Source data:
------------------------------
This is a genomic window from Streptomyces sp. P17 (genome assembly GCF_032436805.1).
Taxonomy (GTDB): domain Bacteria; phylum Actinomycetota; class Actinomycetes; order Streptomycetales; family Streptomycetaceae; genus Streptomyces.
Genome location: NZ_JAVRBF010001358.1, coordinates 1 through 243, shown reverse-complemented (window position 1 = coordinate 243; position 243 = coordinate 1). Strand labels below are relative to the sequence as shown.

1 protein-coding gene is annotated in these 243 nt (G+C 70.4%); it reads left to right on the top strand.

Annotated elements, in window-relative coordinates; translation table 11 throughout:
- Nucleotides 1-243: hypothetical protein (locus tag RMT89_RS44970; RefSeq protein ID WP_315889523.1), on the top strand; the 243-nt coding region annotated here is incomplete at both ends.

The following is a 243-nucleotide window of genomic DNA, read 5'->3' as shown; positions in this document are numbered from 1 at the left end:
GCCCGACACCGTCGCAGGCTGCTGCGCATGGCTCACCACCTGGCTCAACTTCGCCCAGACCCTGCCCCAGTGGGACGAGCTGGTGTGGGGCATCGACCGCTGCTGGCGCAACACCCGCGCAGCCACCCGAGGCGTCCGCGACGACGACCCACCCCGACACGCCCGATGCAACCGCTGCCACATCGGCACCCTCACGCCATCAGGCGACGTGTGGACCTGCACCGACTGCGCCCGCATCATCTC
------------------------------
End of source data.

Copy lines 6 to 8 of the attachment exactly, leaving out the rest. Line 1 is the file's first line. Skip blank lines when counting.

- Nucleotides 1-243: hypothetical protein (locus tag RMT89_RS44970; RefSeq protein ID WP_315889523.1), on the top strand; the 243-nt coding region annotated here is incomplete at both ends.

The following is a 243-nucleotide window of genomic DNA, read 5'->3' as shown; positions in this document are numbered from 1 at the left end:
GCCCGACACCGTCGCAGGCTGCTGCGCATGGCTCACCACCTGGCTCAACTTCGCCCAGACCCTGCCCCAGTGGGACGAGCTGGTGTGGGGCATCGACCGCTGCTGGCGCAACACCCGCGCAGCCACCCGAGGCGTCCGCGACGACGACCCACCCCGACACGCCCGATGCAACCGCTGCCACATCGGCACCCTCACGCCATCAGGCGACGTGTGGACCTGCACCGACTGCGCCCGCATCATCTC